One would think that with Governor Chet Culver’s favorability ratings hovering around 42%, his $900 million budget gap looming for fiscal year 2011, and the Iowa Supreme Court riding roughshod over the legislature’s authority to pass laws, Republican candidates of every ilk would be lining up to run against him in 2010. Yet, if you wanted to get technical, not a single Republican candidate has announced a campaign for governor.
Sure, Bob Vander Plaats and Christopher Rants are running, albeit unannounced, but with every day that passes, we hear a new name linked to a potential gubernatorial run. Just look at the past few weeks when names like Mary Andringa, Jeff Lamberti, Jeff Bullock, and Mike Whalen have all been mentioned.
Last Friday, Bill Northey made people take notice when he hired two well-respected political operatives. When I talked directly to Secretary Northey last Friday, he told me, “My intensions are to seek reelection, but I’m not going to announce anything until July.” Translated, I think that means something like, I really like my current position, but I could be talked into running, so I’m not going to rule anything out.
In addition to Rants, other legislators like Rep. Rod Roberts and Sen. Jerry Behn have indicated that they are interested in running, and the latest potential candidate to dangle his feet in Iowa’s political waters is Senate Republican Leader Paul McKinley.
So to recap where we are, Vander Plaats and Rants are standing knee deep in water, and the rest are just sticking their toes in to try and gauge the reaction they get from the media and grassroots Republicans. Meanwhile, people like Doug Gross, Stewart Iverson, and the folks at Victory Enterprises all telling their perspective candidate to get in a little deeper and see how it feels.
As a kid, I dipped my toe in the pool to test the temperature of the water. I remember thinking to myself that I didn’t walk this far, or my parents didn’t drive me here, to stick one toe in the water and then turn around and go home. So, even knowing that that water is a little cold, there comes a point where you just jump in, and eventually, your body adjusts to the temperature of the liquid around you.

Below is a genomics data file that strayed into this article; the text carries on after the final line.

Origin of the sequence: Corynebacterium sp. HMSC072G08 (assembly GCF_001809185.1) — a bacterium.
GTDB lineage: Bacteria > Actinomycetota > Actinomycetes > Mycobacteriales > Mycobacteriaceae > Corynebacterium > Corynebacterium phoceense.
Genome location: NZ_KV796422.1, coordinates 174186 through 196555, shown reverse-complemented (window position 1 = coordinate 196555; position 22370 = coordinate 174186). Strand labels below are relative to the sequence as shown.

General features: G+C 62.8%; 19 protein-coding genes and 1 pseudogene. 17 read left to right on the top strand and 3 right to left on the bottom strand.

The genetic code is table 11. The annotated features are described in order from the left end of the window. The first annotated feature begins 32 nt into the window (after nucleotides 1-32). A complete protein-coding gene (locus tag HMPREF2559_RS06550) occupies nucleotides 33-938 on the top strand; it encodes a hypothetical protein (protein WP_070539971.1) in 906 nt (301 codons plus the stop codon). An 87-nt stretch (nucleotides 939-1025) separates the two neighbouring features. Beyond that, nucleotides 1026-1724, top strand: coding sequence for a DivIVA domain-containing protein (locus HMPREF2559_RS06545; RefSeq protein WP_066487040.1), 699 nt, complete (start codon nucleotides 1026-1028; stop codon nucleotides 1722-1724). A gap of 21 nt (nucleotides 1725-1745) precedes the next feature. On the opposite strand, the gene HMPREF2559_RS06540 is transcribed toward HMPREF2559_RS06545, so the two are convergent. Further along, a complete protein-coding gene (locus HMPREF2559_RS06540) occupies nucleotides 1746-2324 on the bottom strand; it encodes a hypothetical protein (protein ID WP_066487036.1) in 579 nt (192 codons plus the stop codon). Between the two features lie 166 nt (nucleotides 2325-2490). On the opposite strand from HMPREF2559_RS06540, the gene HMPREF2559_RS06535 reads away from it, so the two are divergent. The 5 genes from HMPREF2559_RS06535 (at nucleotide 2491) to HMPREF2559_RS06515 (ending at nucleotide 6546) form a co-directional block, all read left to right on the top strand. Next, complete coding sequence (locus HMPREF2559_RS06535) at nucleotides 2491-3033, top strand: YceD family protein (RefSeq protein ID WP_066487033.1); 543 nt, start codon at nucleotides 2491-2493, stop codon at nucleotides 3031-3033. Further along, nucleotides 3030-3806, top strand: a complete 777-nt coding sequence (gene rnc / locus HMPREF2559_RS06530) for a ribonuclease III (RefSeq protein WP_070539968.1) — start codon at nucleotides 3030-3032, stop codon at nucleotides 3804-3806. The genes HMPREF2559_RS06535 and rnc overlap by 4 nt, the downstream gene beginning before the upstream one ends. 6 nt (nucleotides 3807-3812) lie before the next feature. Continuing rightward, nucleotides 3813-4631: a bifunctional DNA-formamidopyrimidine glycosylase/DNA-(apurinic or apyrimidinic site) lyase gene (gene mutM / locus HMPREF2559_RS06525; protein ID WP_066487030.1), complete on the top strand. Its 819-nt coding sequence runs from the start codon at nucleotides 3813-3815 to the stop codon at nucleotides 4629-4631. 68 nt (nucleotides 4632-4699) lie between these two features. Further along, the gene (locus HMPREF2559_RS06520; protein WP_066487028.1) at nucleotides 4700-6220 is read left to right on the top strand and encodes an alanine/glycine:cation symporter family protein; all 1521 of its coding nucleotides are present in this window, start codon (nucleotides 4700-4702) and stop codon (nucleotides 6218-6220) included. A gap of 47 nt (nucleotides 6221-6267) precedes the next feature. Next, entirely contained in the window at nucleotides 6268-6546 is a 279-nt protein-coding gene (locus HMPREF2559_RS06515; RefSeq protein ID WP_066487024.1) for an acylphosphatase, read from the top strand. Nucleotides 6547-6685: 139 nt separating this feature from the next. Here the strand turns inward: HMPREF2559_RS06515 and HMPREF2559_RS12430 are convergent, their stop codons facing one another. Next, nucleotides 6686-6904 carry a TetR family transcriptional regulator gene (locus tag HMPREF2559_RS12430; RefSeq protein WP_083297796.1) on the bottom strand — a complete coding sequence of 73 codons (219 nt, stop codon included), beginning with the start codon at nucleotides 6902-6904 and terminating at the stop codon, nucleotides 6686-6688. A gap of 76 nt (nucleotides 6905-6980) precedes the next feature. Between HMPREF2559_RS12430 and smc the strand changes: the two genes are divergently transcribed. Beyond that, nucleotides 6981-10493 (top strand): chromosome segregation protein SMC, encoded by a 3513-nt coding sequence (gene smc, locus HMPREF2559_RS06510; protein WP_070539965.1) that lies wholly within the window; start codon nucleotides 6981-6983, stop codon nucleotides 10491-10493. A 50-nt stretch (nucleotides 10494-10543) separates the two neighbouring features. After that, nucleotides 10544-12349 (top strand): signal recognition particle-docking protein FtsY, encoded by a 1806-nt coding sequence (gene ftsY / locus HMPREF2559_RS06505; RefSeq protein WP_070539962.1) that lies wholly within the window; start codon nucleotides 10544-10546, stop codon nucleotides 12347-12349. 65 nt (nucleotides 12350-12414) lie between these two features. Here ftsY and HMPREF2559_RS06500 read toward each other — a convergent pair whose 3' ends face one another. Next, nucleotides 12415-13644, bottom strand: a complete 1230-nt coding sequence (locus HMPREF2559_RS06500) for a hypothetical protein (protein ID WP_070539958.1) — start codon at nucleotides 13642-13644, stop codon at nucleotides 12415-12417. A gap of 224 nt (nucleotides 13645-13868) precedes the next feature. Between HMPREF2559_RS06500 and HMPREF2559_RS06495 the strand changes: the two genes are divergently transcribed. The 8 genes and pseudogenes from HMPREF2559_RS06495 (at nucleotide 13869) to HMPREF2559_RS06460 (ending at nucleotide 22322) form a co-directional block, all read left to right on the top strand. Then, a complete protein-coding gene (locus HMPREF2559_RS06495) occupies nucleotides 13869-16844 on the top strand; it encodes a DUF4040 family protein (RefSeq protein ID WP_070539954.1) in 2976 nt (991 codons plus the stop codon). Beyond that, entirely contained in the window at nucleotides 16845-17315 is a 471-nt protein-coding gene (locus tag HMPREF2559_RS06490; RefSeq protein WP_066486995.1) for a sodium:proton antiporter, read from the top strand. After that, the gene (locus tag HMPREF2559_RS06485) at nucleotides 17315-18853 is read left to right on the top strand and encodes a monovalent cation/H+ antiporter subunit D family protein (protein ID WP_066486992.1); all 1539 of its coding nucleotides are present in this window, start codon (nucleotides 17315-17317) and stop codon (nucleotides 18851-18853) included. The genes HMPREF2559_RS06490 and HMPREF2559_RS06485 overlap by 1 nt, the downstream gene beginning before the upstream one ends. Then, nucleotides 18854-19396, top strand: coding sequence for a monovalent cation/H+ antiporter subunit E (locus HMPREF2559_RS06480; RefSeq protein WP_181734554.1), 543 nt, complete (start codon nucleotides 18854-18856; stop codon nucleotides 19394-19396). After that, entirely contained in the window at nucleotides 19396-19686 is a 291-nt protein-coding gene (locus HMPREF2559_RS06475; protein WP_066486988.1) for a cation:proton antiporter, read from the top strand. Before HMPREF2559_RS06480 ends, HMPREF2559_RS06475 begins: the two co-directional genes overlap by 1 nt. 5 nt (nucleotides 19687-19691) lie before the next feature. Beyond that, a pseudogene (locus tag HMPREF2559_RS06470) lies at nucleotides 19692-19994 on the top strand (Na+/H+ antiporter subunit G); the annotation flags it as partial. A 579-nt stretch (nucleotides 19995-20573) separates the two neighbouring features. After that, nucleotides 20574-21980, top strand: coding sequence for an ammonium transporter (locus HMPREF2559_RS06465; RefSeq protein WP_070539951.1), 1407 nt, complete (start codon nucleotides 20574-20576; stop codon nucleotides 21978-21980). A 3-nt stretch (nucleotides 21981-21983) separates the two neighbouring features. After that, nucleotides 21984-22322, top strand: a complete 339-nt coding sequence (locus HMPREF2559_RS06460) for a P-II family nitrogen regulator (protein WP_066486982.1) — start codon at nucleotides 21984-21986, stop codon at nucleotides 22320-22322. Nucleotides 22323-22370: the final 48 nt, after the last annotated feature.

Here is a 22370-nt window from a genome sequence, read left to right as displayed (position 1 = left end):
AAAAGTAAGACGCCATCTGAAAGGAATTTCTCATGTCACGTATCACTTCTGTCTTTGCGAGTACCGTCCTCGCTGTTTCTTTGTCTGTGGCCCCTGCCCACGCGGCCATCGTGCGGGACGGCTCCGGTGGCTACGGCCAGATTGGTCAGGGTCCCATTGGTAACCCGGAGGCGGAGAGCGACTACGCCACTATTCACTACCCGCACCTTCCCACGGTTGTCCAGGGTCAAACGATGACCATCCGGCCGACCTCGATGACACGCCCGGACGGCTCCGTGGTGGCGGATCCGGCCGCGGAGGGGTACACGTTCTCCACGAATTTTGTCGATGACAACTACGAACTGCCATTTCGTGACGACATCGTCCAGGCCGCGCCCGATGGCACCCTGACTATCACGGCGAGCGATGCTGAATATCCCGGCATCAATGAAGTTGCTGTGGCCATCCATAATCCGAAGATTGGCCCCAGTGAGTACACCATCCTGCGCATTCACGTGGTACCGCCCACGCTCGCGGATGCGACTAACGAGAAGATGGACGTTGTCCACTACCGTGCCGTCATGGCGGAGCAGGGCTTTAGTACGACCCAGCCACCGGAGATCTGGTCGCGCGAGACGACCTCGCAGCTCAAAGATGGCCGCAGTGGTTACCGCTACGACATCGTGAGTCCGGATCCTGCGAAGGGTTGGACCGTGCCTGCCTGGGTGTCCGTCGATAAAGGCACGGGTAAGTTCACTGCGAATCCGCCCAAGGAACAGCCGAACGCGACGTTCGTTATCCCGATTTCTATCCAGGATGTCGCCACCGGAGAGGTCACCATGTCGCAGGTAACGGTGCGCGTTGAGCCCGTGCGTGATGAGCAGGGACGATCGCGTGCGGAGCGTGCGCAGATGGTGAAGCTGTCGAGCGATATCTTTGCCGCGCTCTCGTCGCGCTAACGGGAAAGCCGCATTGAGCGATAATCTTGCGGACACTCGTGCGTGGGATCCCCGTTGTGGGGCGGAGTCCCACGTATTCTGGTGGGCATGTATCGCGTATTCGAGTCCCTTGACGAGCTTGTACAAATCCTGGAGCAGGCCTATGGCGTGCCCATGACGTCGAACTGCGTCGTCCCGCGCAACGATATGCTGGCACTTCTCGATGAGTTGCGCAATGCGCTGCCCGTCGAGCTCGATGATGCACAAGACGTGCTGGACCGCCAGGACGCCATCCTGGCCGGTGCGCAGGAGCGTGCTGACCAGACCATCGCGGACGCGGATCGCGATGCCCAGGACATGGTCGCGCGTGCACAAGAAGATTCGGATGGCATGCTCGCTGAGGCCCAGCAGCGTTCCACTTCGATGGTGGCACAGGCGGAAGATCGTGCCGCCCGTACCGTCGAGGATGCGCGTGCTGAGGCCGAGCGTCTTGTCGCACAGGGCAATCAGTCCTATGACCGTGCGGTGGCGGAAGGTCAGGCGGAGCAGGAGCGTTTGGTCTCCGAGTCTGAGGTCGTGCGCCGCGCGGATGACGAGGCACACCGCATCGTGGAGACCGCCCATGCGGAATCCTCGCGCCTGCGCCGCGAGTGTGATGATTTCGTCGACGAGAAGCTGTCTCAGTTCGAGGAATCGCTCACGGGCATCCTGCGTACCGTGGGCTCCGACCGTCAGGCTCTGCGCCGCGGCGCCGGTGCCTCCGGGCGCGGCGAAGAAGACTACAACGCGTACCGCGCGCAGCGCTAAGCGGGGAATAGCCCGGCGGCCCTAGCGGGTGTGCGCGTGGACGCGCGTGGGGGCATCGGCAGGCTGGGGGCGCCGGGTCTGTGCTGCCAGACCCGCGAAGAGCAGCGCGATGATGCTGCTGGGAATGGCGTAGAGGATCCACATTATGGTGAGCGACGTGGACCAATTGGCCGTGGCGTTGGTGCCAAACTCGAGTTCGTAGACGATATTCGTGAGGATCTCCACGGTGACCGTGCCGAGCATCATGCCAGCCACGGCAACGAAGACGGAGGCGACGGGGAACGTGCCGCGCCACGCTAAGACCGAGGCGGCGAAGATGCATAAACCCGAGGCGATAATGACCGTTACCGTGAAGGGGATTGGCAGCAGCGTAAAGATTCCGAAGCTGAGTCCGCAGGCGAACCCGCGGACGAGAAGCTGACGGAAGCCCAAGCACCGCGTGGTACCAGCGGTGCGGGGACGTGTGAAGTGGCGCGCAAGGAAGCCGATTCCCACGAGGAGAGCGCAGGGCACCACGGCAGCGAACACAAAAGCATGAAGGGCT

Maybe instead of these candidates spending weeks and months with their toe in the water, they should instead rely on a little Iowa common sense. Governor Culver is probably facing the most difficult reelection for an incumbent Iowa governor in recent history. He’s going to either have to make massive cuts to next year’s budget ,including cuts in the areas of health care and k-12 education, or pass a massive tax increase. Making things more difficult is the fact that Culver has to do it all during a difficult economic period. It’s obvious that the political waters have never been more favorable for Iowa Republicans.
My advice to some of these candidates would be to leave the lake and go find a mirror. Running for governor is a personal decision that you shouldn’t have to be talked into. If you expect to be courted, wooed, or begged, you’re not cut out for a gubernatorial campaign.
Here are a few questions candidates need to ask themselves.
Are you and your family willing to put your entire life on hold for the next 18 months so that you can focus on running for governor? If yes, proceed to the next question. If no, you probably shouldn’t run.
Are you and your family able to handle your primary opponent or Governor Culver twisting and turning your words and record to make you sound like an evil person who hates school children and elderly people? If yes, proceed to the next question. If no, you probably shouldn’t run.
Are you willing to ask everyone you have ever met for more money than they have ever given a political candidate? If yes, proceed to the next question. If no, you probably shouldn’t run.
Are you willing to spend every Friday night with a group of Republicans eating pulled pork sandwiches, and being the high bidder at the pie auction? If yes, proceed to the next question. If no, you probably shouldn’t run.
Are you ready to walk (not ride) in five different 4th of July parades, and maybe ten to fifteen more in the days leading up to the 4th? If yes, proceed to the next question. If no, you probably shouldn’t run.
Are you willing to tell the voters how you are clearly different from not only Governor Culver, but your other Republican opponents?
Well Mr. Candidate, if you made it this far you should jump on in – the water fine.
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